1 Saint Ephrem, Hymns on the Nativity, Trans. J.B. Morris (Hymn nos. 1-13) and A. Edward Johnston (Hymn nos. 14-19), in Nicene and Post-Nicene Fathers, Second Series, Vol. 13, ed. Philip Schaff and Henry Wace, (Buffalo, NY: Christian Literature Publishing Co.,1898), revised and edited for New Advent by Kevin Knight, hymn 3.

2Ibid., hymn 11.

The Ark: Gregory and Athanasius

Saint Athanasius the Great (and also my patron saint)

In our previous post, we looked at what Saint Dionysius of Alexandria about the Ark of the Covenant. Saint Gregory the Wonderworker and Saint Athanasius the Great didn’t have a lot to say, but what they said (or might have said) is worth looking into, so I’ve combined them into a single post.

Saint Gregory Thaumaturgus

Saint Gregory the Wonder Worker, in his first homily on the Annunciation, draws a parallel between the Archangel Gabriel’s annunciation to the Theotokos and the Prophet David’s famous psalm, perhaps revealing its prophetic nature. In doing so, he elucidates the typological relationship between the Ark and the Mother of God:

Come, then, you too, dearly beloved, and let us chant the melody which has been taught us by the inspired harp of David, and say, Arise, O Lord, into Your rest; You, and the ark of Your sanctuary [cf. Psalm 131:8 OSB]. For the holy Virgin is in truth an ark, wrought with gold both within and without, that has received the whole treasury of the sanctuary.1

Saints Dionysius and Gregory, contemporaries and both students of Origen, seem to have arrived at slightly different views on the the ark’s typology. Saint Gregory seems to be the first of the Fathers to have undeniably identified the ark as a type of the Theotokos.

Saint Athanasius the Great

Saint Athanasius rose to prominence in the middle of the fourth century. While nothing is certain, several references are made to the Ark as type of the Theotokos in works attributed to Saint Athanasius. In a homily on the Annunciation, classified by Migne as a spurious work, the Theotokos is called the “Ark of Sanctification.”2 O’Carroll mentions two additional homilies attributed to St. Athanasius, also casting some doubt on the authenticity of the attribution. In one the Virgin is called “Ark of the New Covenant,” and in a homily on the Presentation of our Lord, “Ark of Sanctification.”3

In our next post, we’ll take a look at some of the poetry of Saint Ephrem the Syrian. Saint Ephrem’s thoughts are perhaps the most intriguing of the Fathers we will examine.

Saint Gregory Thaumaturgus, The First Homily On the Annunciation to the Holy Virgin Mary, trans. S.D.F. Salmond, from Ante-Nicene Fathers, Vol. 6, Ed. Alexander Roberts, James Donaldson, and A. Cleveland Coxe, (Buffalo, NY: Christian Literature Publishing Co., 1886), revised and edited for New Advent by Kevin Knight.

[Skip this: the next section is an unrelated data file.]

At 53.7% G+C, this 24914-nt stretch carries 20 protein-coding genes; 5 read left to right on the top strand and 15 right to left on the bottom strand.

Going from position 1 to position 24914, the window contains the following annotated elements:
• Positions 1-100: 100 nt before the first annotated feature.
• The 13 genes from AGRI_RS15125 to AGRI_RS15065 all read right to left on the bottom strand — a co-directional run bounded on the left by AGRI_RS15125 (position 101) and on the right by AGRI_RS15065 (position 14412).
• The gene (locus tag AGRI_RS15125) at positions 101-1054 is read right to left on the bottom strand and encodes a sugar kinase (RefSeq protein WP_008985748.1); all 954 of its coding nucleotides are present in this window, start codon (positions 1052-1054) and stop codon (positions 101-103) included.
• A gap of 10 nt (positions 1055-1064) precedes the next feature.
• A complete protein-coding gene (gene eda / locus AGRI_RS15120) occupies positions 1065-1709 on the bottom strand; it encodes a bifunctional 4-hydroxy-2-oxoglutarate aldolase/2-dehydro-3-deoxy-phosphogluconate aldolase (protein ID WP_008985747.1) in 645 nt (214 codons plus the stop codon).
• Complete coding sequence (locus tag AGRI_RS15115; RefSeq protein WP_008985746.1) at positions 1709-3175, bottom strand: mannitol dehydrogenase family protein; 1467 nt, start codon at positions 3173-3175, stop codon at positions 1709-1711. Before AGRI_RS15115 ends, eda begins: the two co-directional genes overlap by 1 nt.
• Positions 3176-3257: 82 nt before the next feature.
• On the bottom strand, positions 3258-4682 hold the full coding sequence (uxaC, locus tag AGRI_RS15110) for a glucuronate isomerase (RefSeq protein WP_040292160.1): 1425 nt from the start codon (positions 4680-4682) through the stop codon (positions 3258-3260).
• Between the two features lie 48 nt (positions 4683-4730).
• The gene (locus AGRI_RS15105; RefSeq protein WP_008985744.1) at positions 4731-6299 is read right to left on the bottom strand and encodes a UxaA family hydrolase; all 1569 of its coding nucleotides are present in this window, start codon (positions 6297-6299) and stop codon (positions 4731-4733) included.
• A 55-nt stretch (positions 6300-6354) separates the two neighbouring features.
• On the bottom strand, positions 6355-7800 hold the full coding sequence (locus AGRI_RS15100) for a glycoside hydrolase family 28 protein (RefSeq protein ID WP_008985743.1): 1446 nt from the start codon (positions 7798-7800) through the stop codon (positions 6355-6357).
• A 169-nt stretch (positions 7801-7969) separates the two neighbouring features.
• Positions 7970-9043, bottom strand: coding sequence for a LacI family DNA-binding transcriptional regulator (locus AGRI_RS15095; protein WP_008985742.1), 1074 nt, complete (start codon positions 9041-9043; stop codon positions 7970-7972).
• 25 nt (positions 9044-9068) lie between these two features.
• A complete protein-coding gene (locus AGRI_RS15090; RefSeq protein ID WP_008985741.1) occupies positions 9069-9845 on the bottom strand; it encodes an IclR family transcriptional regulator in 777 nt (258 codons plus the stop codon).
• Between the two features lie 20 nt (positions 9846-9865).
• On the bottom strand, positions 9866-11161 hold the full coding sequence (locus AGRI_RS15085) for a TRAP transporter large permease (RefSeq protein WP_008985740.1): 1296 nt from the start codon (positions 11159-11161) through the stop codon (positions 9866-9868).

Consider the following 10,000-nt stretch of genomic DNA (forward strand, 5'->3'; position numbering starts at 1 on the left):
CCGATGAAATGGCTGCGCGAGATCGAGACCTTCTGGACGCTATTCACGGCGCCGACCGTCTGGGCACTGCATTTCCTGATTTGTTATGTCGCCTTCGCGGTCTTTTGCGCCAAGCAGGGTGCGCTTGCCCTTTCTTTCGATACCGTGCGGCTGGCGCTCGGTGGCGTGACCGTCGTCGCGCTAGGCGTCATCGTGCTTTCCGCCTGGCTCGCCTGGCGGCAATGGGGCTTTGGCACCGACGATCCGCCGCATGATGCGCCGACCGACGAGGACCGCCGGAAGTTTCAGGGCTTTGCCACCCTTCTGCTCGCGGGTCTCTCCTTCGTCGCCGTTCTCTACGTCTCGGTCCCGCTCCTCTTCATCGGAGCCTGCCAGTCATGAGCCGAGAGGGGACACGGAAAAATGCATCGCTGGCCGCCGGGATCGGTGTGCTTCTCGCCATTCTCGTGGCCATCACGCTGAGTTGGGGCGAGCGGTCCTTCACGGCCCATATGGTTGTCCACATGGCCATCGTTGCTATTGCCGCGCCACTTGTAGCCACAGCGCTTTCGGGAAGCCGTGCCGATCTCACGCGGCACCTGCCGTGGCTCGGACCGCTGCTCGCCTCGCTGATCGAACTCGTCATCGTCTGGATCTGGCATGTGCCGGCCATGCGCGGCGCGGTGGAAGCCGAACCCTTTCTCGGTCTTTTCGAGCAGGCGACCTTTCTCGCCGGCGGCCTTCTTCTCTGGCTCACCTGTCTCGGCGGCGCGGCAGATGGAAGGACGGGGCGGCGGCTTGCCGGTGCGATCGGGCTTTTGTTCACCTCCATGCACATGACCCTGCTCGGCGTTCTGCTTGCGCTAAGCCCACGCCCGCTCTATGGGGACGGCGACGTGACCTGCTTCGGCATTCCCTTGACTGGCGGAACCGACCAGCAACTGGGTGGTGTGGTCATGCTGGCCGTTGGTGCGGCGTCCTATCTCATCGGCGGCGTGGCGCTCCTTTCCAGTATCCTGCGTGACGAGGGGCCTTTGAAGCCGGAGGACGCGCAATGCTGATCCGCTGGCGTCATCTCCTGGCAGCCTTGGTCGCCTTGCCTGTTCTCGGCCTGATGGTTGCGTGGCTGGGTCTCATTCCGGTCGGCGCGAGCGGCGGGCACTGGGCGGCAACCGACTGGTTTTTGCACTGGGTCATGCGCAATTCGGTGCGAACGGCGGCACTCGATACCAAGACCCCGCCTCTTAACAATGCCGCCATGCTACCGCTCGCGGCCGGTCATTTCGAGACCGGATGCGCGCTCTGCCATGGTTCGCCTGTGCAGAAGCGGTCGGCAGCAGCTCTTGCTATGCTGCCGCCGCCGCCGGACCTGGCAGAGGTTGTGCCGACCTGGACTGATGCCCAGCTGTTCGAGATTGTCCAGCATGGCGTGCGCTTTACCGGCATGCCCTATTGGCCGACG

Thomas Livius, The Blessed Virgin in the Fathers of the First Six Centuries, (London: Burns and Oates, Limited 1893), p. 80.

Michael O’Carroll, Theotokos: A Theological Encyclopedia of the Blessed Virgin Mary, <Eugene, OR: Wipf and Stock Publishers 2000>, p. 50.

The Ark: Saint Dionysius of Alexandria

1005dionysiusIn our previous post, we discussed the earliest patristic linkage between the Ark of the Covenant and the Holy Mother of God. We continue here with the thoughts of Saint Dionysius of Alexandria.

Saint Dionysius was bishop of Alexandria in the middle of the third century. A letter bearing his name and written against Paul of Samosata is thought by many to be spurious. However, Bishop Bull makes a compelling case for the authenticity of this letter, making it worthy of a quick inspection.1 While not a direct reference to the Ark of the Covenant, we start to see the Theotokos likened to the tabernacle in which the Ark itself rested, in the middle of the third century.

As Christ our priest was not chosen by hand of man, so neither was His tabernacle framed by men, but was established by the Holy Ghost; and by the power of God is that tabernacle protected, to be had in everlasting remembrance, Mary, God’s Virgin Mother.2

This is not inconsistent with earlier views. If the Ark is a type of Christ and the tabernacle a type of His mother, the analogy remains consistent, for the tabernacle contained the ark. Thus we call Mary the Theotokos, or God Bearer.

In our next post in this series, we will examine what Saint Gregory the Wonderworker contributed to this discussion.

1 Bishop George Bull, Defensio Fidei Niceænæ, (Oxford: John Henry Parker, 1851), v. 1, p. 320.

2 Qtd. in Thomas Livius, The Blessed Virgin in the Fathers of the First Six Centuries, (London: Burns and Oates, Limited 1893), p. 81.